In April, I read stories of zombies and climate change, the mysterious heart of a city, a dead knight, an Angel on the shores of Lake Eire, levitating fish, eerie old books, a strange hearing aid, and a time-traveling fisherwoman. In other words, it was a great month for short fiction.
“Don’t Pack Hope“, by Emma Osborne in Nightmare
A moving, harrowing zombie story, Osborne’s tale is set in a world in the grips of a zombie apocalypse, and it’s told with impressive grit and conviction. Rather than dwell on the zombies, this story delves deep into the physical and emotional repercussions of surviving in a world ravaged by disaster, and which might be ending. It’s the nitty-gritty details of survival that stick in my mind—the memories you carry, the tricks you learn to stay alive, the hopes you dare not speak even to yourself. It’s a dark, bleak tale, but it’s also about perseverance, even when things look horribly grim and you feel utterly alone.
“White Noise” by Kai Hudson in Anathema
It starts out with something as mundane as a daughter giving her aging father a hearing aid. Then, it slowly descends into nail-biting terror, with a turn into edge-of-your-seat horror-thriller. What makes Hudson’s story stand out is how well it works on every level. The horror is firmly anchored in the real world, with perfectly captured details of family life: the joys and difficulties of intergenerational living the small indignities of aging; and the trials and tribulations of immigrants navigating a new country where people don’t always take the time to listen. Beneath that everyday surface, Hudson ratchets up the tension to almost unbearable levels. A definite must-read.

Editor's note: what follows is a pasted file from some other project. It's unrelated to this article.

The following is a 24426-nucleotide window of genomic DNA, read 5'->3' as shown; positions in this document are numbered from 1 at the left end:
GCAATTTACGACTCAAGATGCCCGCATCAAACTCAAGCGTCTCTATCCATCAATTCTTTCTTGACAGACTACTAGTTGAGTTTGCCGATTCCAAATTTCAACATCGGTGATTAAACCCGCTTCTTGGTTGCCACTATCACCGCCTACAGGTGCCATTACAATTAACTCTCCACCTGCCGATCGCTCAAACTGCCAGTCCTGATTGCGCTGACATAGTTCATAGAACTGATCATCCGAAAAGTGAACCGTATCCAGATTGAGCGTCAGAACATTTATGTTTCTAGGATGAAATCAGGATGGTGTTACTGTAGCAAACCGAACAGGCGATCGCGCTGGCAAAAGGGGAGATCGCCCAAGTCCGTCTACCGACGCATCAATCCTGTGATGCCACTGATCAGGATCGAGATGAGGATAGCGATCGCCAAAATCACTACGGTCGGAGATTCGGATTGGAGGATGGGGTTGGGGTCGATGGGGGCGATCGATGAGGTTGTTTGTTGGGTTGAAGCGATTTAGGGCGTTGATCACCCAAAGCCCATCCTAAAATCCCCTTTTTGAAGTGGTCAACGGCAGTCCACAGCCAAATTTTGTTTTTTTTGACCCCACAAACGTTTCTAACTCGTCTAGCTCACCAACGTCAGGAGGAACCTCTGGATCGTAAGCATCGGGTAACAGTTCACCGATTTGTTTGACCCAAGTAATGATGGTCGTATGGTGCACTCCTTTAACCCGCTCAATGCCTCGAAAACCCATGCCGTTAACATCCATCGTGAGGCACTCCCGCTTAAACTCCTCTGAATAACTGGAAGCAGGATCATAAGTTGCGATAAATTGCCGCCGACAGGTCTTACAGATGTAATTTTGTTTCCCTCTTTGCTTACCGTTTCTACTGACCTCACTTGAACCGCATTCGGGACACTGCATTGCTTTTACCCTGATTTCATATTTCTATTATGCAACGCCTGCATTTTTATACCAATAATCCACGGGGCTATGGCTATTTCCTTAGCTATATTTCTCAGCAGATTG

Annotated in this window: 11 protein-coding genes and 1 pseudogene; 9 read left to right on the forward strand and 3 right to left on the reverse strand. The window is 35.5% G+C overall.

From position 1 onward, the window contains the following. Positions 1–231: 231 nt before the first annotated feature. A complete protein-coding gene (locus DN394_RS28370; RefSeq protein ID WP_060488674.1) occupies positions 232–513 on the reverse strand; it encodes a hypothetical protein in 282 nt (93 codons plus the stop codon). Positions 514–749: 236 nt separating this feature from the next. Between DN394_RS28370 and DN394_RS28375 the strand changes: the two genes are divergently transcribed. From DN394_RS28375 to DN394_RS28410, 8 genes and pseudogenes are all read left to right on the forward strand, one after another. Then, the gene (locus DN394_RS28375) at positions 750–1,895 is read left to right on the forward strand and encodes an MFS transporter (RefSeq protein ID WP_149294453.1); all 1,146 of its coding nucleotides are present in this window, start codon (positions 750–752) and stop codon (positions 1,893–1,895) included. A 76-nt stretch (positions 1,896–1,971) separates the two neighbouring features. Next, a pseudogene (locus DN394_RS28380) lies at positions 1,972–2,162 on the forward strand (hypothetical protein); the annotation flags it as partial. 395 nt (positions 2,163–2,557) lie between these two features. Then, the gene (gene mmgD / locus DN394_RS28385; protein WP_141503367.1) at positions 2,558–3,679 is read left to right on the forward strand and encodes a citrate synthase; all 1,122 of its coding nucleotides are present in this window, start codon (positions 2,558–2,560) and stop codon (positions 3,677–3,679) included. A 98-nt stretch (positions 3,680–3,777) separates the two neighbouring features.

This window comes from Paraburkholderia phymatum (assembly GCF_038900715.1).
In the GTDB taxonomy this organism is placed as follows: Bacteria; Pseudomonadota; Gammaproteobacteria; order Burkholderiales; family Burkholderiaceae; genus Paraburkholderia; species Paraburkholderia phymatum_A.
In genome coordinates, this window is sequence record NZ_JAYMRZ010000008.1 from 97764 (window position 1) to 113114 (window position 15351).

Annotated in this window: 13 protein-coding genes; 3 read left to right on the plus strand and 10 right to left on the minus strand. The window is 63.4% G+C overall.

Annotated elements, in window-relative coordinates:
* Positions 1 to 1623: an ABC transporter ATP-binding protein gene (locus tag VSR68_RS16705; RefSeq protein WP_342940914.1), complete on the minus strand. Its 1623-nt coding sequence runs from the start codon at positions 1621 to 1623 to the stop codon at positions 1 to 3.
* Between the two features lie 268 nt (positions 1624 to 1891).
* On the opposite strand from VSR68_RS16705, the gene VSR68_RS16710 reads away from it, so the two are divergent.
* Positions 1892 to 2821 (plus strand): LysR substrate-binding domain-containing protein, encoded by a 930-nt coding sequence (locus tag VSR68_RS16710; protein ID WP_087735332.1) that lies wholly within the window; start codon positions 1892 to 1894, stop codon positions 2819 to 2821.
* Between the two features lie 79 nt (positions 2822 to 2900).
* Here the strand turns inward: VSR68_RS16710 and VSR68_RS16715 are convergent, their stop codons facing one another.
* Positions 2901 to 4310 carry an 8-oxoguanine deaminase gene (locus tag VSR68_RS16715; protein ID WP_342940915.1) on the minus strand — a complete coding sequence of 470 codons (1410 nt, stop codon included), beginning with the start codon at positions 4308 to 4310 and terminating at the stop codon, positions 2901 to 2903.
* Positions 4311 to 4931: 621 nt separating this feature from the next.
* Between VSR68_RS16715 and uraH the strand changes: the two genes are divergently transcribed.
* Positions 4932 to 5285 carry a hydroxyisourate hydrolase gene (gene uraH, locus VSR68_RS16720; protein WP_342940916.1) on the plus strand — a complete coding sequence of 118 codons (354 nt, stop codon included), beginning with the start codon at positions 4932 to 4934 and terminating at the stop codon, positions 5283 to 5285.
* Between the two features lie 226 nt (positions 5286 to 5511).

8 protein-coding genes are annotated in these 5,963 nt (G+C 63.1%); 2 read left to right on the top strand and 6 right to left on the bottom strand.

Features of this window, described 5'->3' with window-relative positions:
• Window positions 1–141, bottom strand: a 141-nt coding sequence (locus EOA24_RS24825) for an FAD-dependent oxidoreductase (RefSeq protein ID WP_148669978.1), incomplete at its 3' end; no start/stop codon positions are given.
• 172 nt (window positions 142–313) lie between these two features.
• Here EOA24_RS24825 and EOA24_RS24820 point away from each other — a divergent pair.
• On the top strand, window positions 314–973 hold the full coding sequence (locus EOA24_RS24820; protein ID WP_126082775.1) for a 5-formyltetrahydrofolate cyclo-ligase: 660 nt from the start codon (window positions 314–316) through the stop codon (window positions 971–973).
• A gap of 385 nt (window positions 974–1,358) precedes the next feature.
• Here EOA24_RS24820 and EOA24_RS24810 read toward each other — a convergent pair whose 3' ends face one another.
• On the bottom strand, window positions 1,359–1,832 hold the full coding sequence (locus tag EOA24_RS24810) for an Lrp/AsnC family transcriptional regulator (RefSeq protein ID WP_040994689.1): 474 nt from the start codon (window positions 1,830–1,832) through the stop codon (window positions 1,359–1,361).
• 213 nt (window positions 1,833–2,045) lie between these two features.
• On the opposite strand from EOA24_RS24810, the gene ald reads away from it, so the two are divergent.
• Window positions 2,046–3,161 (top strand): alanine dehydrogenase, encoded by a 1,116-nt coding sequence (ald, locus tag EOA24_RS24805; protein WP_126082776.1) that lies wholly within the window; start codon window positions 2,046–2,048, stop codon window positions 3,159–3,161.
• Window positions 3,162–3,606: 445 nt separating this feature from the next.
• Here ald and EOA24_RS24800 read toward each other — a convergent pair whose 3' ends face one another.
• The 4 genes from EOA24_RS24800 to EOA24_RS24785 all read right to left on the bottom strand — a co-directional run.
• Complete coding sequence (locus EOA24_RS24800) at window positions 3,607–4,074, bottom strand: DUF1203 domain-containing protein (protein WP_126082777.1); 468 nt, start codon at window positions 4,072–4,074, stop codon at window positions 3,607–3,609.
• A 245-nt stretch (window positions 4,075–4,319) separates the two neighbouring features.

“The Other Side of Otto Mountain“, by Ivy Spadille in Fiyah
This gripping novelette has haunted me ever since I finished it. Spadille weaves together the lives of an old couple with the strange occurrences that begin to happen on the lake, and above the mountain, they live next to. The lake and the mountain loom large in the couple’s lives, as does the memory of their son, now in prison. While the mother seems able to let him go, the father is still looking for a way to reconnect, and maybe even save him. When he finally gets that chance, things take a strange and ominous turn. A profound, slow-burning tale about small lives darkened by the shadow of a great evil.
“When The Rains Come Back“, by Cadwell Turnbull in Asimov’s May/June issue 2018
I fell in love with this science fiction story about a strong-willed girl who dreams of living on the Moon, and the father who dreams about a better life on Earth. Politics, climate change, and environmentalism are threaded into a story about the hard choices we often have to make in life, and how no choice is without its costs. The vibe reminded me a bit of Le Guin, especially in the way Turnbull uses everyday people and events, rather than whizzbang aliens and superheroes, to tell a moving story about the future. I also appreciate how, rather than getting lost in a dystopia or utopia, Turnbull explores the pitfalls and possibilities of a flawed, complex future that feels as real as our own world.
“Domestic Violence“, by Madeline Ashby in Slate